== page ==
• The inadequate supply of VA resources is particularly acute in the South (e.g. Phoenix and Miami), where the population of older vets has increased rapidly, but VA resources have not.

3. Studies indicate that quality of care at the VA is, on average, as good as or better than in the private sector.

  • A Rand study found that: 
    • VA patients received much more of the care recommended by national standards, 66 percent as opposed to 50 percent in a representative national sample of non-veterans.
    • Among chronic care patients, VA patients received about 70 percent of recommended care, compared with about 60 percent in the national sample.
    • For preventive care, the difference was greater: VA patients received about 65 percent of recommended care, while patients in the national sample received 45 percent.
    • VA patients received consistently better care across the board, including screening, diagnosis, treatment, and follow-up (Asch et al., “Comparison of Quality of Care for Patients in the Veterans Health Administration and Patients in a National Sample,” Annals of Internal Medicine, 12/21/2004).
  • A recent systematic review concluded: "Studies that assessed recommended processes of care almost always demonstrated that the VA performed better than non-VA comparison groups. Studies that assessed risk-adjusted mortality generally found similar rates for patients in VA and non-VA settings" (Trivedi et al., “Systematic review: comparison of the quality of medical care in Veterans Affairs and non-Veterans Affairs settings,” Medical Care, 1/2011).
  • A direct comparison of quality in the VA and Medicare Advantage (MA) plans concluded that: “Among persons aged 65 years or older, the VA health-care system significantly outperformed private-sector MA plans and delivered care that was less variable by site, geographic region, and socioeconomic status” (Trivedi et al., “Quality and equity of care in the VA and Medicare Advantage health plans,” Medical Care, 6/2011).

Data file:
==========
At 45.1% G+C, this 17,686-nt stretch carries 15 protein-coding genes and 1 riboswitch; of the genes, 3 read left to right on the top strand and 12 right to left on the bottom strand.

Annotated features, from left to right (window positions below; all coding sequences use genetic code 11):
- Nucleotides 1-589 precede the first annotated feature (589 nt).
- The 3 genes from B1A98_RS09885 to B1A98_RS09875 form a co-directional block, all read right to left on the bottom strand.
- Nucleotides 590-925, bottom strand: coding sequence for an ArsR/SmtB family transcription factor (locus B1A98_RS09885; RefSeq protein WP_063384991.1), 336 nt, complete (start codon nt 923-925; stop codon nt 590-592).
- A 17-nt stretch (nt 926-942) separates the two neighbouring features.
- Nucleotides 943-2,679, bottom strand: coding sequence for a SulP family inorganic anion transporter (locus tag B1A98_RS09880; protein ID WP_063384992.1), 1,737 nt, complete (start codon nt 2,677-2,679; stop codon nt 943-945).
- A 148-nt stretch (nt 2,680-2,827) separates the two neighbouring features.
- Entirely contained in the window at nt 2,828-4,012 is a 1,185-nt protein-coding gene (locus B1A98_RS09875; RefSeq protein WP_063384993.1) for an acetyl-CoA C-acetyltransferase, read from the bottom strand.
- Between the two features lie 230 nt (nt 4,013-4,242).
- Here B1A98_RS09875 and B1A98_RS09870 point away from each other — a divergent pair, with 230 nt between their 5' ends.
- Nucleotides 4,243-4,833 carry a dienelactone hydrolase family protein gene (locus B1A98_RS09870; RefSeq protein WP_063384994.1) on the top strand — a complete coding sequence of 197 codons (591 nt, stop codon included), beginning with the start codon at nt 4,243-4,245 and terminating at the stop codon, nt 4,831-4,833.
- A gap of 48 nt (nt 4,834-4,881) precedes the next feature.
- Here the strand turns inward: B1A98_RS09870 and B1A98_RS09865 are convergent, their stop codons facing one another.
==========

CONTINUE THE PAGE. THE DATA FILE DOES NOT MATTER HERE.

• Patients cared for in the VA have lower risk-adjusted mortality compared with those in private Medicare Advantage plans. (AJ Selim et al., “Risk-adjusted mortality as an indicator of outcomes: comparison of Medicare Advantage Program with the Veterans Health Administration” Medical Care, 4/2006).
  • Patient satisfaction scores at the VA are consistently higher than the private sector. For patients recently discharged from a VA hospital, average overall satisfaction is 4 points higher (84 out of 100 points) than for patients discharged from non-VA hospitals. When asked if they would use a VA medical center the next time they need inpatient or outpatient care, veterans overwhelmingly indicate that they would (96 percent and 95 percent, respectively). (Final report: 2013 Customer Satisfaction Inpatient Survey, CFI Group, 3/2014).

4. VA costs are lower than private sector costs and rising more slowly.

5. The alleged fraudulent reporting of wait times by VA officials was apparently stimulated by pay-for-performance (P4P) incentives. Similar fraudulent reporting occurs in the private sector. P4P incentives are the problem, not the VA.

6. The VA is not a single-payer system. It coexists with many other payers, and not all veterans are eligible for care at the VA.

  • Of 21.6 million veterans, only 9.1 million are enrolled in the VHA system.
  • 2.3 million veterans and their family members were uninsured in 2010. Nationally, 41.2 percent of uninsured veterans report unmet medical needs and 33.7 percent report delaying care due to cost (Haley and Kenney, “Uninsured Veterans and Family Members,” Urban Institute, 5/2012).
  • VA care is not an entitlement. Iraq and Afghanistan veterans are automatically eligible for VA care for five years after discharge. After that, they are subject to means testing or must show that they have a service-related condition like Vietnam-era veterans to determine if they are eligible. Eligibility determinations can take 6-9 months or longer, and are often confused by veterans and the media as waiting times for appointments, which are completely separate. The need to determine eligibility would be unnecessary in a single-payer system.